Marchelle Bradanini—the Los Angeles singer-songwriter best known for her work as Pony Boy—has a message for mansplainers who quote Oscar Wilde.
Today Bradanini premieres her new single “Oscar Wilde” with an accompanying video via American Songwriter. She also announces her debut solo album, Only A Woman, which arrives in July.
“Woe is you and your Bachelor’s degree / Studied the classics and poetry / You’re no Voltaire or even Robert Bly / and you’re certainly not the first to quote Oscar Wilde,” Bradinini croons in the song over sauntering steel, twangy guitar, and easy percussion (Nashville singer-songwriter Tristen provides dreamy backing vocals).
“Let’s have another drink and I’ll pretend I care / you can play the misanthrope and I will twirl my hair / until my disdain for your apathy I can no longer hide / so please no more talk or quoting Oscar Wilde.”
The track was partially inspired by Father John Misty’s “The Night Josh Tillman Came To Our Apartment.” “There is a brilliant take-down of a certain type of woman Father John Misty eloquently eviscerates in [that song], which features the lines, ‘She says, like literally Music is the air she breathes and the malaprops make me want to fucking scream. I wonder if she even knows what that word means, Well, it’s literally not that,’” Bradanini tells American Songwriter.
“It’s so clever and witty and disemboweling, but also piqued my curiosity about the woman’s POV and her actual culpability in the exchange. Moreover, it spurred me to the larger issue of women who have encountered a certain type of misanthropic, barroom bard who speaks at and over us with a stunning sense of intellectual superiority and deafness, all while wearing a feminist pin on his vintage lapel.”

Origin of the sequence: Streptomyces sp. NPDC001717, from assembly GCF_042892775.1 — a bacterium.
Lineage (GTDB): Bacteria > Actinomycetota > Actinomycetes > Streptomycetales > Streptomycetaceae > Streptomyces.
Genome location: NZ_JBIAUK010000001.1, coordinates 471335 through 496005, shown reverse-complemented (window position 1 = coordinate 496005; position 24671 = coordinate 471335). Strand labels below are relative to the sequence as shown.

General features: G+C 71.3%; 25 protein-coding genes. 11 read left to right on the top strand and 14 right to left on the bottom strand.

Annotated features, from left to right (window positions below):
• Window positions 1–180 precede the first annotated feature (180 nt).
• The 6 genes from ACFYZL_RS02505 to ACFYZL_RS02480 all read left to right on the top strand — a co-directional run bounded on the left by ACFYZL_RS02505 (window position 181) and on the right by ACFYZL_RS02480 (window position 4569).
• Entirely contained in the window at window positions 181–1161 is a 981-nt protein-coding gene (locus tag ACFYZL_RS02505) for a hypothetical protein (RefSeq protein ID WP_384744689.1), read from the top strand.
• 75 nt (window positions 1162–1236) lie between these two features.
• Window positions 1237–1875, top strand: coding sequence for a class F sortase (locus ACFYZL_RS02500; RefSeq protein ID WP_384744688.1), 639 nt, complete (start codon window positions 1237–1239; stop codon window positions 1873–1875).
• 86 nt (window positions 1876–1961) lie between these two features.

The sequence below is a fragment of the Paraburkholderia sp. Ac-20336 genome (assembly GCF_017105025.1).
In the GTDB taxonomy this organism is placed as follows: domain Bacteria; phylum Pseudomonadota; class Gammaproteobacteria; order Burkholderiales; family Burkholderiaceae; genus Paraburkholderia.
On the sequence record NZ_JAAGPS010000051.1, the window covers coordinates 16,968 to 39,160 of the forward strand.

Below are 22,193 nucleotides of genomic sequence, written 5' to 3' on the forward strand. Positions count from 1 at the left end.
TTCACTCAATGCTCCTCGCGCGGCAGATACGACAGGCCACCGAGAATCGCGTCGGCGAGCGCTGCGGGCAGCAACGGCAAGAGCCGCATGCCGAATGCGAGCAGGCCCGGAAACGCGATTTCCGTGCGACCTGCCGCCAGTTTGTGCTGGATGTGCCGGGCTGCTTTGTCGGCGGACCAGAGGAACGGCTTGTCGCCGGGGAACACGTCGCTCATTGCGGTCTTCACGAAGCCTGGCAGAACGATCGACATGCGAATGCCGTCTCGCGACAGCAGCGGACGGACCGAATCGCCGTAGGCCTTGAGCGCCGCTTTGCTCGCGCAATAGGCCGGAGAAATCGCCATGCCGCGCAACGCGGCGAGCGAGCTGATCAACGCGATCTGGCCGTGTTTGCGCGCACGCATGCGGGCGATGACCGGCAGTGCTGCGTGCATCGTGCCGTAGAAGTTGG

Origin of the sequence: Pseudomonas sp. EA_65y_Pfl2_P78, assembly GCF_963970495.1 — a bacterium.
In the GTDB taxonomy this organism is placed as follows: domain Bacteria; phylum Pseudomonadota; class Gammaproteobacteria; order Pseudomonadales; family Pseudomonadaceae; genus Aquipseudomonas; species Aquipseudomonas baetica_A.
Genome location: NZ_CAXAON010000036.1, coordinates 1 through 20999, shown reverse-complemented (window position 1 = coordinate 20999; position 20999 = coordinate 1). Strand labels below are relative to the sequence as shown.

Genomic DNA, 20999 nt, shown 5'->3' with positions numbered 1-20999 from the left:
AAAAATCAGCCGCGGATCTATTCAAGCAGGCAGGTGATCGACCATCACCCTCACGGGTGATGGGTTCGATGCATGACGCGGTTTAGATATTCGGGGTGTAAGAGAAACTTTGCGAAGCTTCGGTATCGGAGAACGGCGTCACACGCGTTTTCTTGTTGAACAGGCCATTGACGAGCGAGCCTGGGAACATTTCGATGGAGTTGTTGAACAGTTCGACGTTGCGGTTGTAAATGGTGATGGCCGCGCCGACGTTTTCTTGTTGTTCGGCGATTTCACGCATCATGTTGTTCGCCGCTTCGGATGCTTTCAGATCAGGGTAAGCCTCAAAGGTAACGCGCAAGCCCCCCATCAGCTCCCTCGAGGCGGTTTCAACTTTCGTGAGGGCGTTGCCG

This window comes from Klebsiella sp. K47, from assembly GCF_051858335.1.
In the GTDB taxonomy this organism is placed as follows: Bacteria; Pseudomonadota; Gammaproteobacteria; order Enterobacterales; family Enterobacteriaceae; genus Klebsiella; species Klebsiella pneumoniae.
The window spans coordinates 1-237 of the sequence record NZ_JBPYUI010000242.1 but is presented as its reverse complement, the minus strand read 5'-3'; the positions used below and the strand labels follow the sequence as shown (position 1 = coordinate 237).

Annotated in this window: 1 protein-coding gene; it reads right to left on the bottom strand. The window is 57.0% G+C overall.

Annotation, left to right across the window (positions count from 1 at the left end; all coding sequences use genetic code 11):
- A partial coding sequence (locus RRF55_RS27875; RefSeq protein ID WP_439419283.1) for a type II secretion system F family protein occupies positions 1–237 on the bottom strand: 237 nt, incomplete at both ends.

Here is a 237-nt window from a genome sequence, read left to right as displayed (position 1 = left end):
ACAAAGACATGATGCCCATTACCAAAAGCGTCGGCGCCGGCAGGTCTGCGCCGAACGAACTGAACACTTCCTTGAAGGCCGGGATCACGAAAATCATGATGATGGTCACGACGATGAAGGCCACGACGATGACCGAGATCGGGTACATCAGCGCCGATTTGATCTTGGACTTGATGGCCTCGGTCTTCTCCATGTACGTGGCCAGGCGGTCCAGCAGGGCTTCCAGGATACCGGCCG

“Oscar Wilde” was also inspired by the cover of Leonard Cohen’s 1977 album Death of a Ladies’ Man. “He’s flanked by two gorgeous, yet partially edited women,” Bradanini says of the visual. “They are minor characters who service the leading man. Now I am a massive fan of both these songs and artists, but found myself yearning for the voices of their muted muses. I’ve also run across a certain type of Oscar Wilde-quoting mansplainers that I wanted to immortalize in song.”
Bradanini has also immortalized these mansplainers in video, thanks to Melissa Hunter.
“The first time I listened to ‘Oscar Wilde,’ I was instantly transported back to my romantic life in my 20s, where men spent dates talking at me, desperately needing to prove they were intelligent, worldly and important,” says Hunter, who directed the “Oscar Wilde” video featured below. “The less I talked, the more they liked me. When I look back, the dates all blend together into a feeling. And that feeling is what I wanted to capture in this video—the feeling of being a woman with a voice, with opinions, with tastes, in a bar filled with men who do not notice.”
The video stars Charlene DeGuzman as the mansplainee to whom Bradanini’s “misanthropic, barroom bards” ramble. One of these men continues mansplaining—to nobody—after DeGuzman’s character ditches him; another tries to show her how to smoke. Meanwhile, Bradanini lounges on the other side of the bar in a reverse-gender take on that Leonard Cohen visual, flanked by two gorgeous young men. Eventually she hops behind the bar to commiserate with DeGuzman’s character through a single knowing glance.
“I was very fortunate to pull together a talented group of actors for this video, most of which I had worked with in one way or another before the shoot,” says Hunter of the video. “DeGuzman is such a brilliant actor—she possesses so much power and vulnerability, and can say so much with no dialogue. The three dates—George Kareman, Ross Bryant and George Basil—are all incredible comedic actors I’ve worked with or seen perform. I wish we had sound so you could hear their improvised dialogue when I asked them to ramble on and on. It was so brilliant and so, so horrible.”
Hunter credits her director of photography—Alyssa Brocato—with capturing the vibe of the song in the video. “Even with our limited budget, she was able to create a vintage, ethereal mood that fits so well with the story of the video and Marchelle’s music,” says Hunter.
“Oscar Wilde” is Bradanini’s second single as a solo artist following “Red White & Blues.” Both tracks are heavy-hearted folk numbers carried by Bradanini’s deep, aching vocals. But “Oscar Wilde” is especially biting.